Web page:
Crest of the Stars: Princess of the Empire

By Hiroyuki Morioka and Toshihiro Ono. Released in Japan by Hayakawa Bunko. Released in North America by J-Novel Club. Translated by Giuseppe di Martino.

I was excited when I heard that this got picked up by J-Novel Club. I’d read the Tokyopop so long ago that I’d forgotten almost everything about it, but I definitely remember enjoying it. It’s old-school science fiction, the sort that not only introduces you to the main characters but also builds an entire political galaxy, delves deeply into engineering and battle terms, and also invents an entire alien language for the reader to immerse themselves in, complete with not only translations but phonetic pronunciation. It’s also a novel rather than a light novel, so aside from the cover, don’t expect any interior illustrations. As for the story itself, it takes a while to get going, but once Lafier shows up and meets Jinto, things really start to take off, and the last quarter of the book is fantastic. It also leaves you on a cliffhanger, so I’m grateful more is coming.

The book opens on the planet Martin, where the seemingly arrogant and ruthless Abh Empire has just invaded. They basically have a choice – get taken over peacefully or not peacefully. Jinto, the 10-year-old son of the planet’s leader, rapidly discovers that his father not only chooses “peacefully” but also decides to become an Abh noble and leaves the planet… which means everyone suddenly hates Jinto by association. Seven years later and a far calmer and mellower Jinto has been going to schools to learn about his new status as an Abh (albeit not by genetics) and is ready to begin life as a quartermaster. He’s met by a young woman who is, like all people born Abh, gorgeous, and who also seems stunned he doesn’t recognize her. As a result, she asks him to call her Lafier, and they get on like a house on fire. Of course, this assumes that he can make it to his new position, as suddenly the Abh are under attack by the Human Empire.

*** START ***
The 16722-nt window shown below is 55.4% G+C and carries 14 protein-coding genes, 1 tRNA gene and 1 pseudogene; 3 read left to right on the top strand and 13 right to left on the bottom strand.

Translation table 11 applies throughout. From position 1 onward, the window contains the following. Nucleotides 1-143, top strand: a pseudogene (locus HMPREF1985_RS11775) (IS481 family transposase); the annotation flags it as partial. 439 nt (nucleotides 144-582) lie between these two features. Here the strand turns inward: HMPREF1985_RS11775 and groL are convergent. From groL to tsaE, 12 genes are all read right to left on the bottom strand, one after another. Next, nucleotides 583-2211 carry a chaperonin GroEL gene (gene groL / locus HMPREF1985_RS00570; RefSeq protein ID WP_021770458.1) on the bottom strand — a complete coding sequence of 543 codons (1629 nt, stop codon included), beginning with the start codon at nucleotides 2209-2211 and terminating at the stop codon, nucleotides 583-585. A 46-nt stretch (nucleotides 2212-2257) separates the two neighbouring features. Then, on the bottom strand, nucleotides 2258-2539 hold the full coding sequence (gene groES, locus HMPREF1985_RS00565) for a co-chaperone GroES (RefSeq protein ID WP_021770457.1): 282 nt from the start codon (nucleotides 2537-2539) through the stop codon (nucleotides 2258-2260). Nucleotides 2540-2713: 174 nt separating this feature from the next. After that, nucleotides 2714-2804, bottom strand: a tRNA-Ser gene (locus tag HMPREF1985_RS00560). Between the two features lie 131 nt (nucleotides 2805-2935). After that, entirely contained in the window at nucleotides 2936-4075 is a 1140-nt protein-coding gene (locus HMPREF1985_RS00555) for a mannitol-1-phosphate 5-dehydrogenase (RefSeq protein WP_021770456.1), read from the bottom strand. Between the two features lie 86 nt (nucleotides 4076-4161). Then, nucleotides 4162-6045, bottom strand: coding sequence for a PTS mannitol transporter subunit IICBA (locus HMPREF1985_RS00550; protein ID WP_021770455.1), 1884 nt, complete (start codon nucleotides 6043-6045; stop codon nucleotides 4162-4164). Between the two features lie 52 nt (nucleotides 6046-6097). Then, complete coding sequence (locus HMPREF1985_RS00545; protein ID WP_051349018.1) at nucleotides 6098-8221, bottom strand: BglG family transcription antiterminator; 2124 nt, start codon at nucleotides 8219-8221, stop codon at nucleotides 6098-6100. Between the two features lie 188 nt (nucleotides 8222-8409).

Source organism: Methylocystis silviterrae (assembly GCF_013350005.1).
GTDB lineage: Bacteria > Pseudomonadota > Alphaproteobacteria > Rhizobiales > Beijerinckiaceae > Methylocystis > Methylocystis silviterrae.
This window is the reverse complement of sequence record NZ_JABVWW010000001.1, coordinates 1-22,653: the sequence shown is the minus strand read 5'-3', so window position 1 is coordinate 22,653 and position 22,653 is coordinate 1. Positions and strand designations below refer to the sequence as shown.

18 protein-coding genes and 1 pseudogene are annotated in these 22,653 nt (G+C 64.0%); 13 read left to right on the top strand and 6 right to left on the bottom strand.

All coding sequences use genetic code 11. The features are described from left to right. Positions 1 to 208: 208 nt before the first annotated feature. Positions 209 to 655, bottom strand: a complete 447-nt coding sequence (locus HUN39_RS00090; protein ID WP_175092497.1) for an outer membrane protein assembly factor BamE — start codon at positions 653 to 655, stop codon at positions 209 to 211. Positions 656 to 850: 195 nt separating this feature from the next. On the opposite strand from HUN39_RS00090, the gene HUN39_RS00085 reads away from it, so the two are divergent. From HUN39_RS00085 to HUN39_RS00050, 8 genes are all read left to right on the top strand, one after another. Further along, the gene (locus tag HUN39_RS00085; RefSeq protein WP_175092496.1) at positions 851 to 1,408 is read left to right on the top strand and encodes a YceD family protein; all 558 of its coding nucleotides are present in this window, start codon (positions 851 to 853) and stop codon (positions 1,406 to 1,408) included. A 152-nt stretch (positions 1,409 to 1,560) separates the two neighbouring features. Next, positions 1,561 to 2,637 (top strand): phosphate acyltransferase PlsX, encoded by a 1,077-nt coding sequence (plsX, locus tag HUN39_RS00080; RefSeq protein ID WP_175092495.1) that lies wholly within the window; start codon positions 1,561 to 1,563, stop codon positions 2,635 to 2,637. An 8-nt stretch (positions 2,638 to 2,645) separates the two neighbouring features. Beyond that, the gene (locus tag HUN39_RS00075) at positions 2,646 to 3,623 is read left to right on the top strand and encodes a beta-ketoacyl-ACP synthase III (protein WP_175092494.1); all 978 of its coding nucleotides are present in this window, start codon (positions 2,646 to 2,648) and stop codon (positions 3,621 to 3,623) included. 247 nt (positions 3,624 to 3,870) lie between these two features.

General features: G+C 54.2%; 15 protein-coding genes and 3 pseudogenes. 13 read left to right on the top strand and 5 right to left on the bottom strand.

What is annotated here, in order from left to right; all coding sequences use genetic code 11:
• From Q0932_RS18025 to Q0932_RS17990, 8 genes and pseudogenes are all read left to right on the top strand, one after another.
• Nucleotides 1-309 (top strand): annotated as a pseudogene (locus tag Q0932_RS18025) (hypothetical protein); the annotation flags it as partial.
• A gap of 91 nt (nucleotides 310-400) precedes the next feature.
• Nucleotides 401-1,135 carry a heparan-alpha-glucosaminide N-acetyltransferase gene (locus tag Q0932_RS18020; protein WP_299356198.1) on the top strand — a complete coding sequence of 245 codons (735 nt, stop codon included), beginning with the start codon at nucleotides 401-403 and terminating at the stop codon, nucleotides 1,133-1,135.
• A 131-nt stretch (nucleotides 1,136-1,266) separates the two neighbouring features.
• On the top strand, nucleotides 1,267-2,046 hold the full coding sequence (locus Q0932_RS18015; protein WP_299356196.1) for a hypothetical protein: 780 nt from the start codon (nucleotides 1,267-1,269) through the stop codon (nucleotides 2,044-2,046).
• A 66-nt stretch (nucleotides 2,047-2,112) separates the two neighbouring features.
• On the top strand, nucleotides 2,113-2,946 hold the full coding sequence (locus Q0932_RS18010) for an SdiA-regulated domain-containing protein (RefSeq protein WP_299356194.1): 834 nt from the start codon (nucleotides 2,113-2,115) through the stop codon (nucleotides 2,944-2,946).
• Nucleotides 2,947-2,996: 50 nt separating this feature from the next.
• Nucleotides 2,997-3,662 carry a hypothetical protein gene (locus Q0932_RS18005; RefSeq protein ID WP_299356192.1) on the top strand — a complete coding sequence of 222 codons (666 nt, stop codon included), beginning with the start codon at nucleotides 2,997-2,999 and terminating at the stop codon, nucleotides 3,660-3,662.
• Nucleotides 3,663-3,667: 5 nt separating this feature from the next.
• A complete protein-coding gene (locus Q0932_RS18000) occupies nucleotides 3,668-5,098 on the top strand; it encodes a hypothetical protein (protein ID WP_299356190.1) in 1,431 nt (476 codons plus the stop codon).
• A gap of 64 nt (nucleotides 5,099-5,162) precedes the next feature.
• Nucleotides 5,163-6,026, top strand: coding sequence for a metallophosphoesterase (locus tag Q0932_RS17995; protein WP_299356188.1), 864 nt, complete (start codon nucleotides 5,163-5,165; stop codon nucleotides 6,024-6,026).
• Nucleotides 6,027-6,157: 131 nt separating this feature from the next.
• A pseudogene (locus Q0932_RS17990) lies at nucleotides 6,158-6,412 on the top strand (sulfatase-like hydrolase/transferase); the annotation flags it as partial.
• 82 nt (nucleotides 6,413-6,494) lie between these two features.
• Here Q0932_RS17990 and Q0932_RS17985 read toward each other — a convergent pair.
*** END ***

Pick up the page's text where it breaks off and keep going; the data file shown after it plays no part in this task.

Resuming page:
I will get a few things out of the way here. First of all, it’s Lafier with an r, which is not what I’m used to from prior releases. It didn’t take too long to get used to it, through. The same cannot be said for the vocab peppered throughout the book, which is a LOT. At the start of the book every third word seems to get its own alien term, pronunciation guide, and English equivalent, and after a while it can verge on annoying. That said, it really does help to sell the Abh as a different culture. Plus as the book goes on previous alien terms are merely put in bold type, so you don’t actually have to deal with learning the words too much. The main reason to read the book, as I said, is Jinto and Lafier. They’re both great, immediately likeable personalities, and they bounce off each other well. The last quarter of the book has them dealing with a self-serving baron (who has his own harem, something that is NOT painted as a good thing) and I can’t wait to see him get his comeuppance.

There’s also some good, moving writing here as well, particularly in the doomed space battle 2/3 in. If you want some nice chunky sci-fi with lots of alien terminology, it’s absolutely worth checking out. Just don’t let the vocab lessons get you down.

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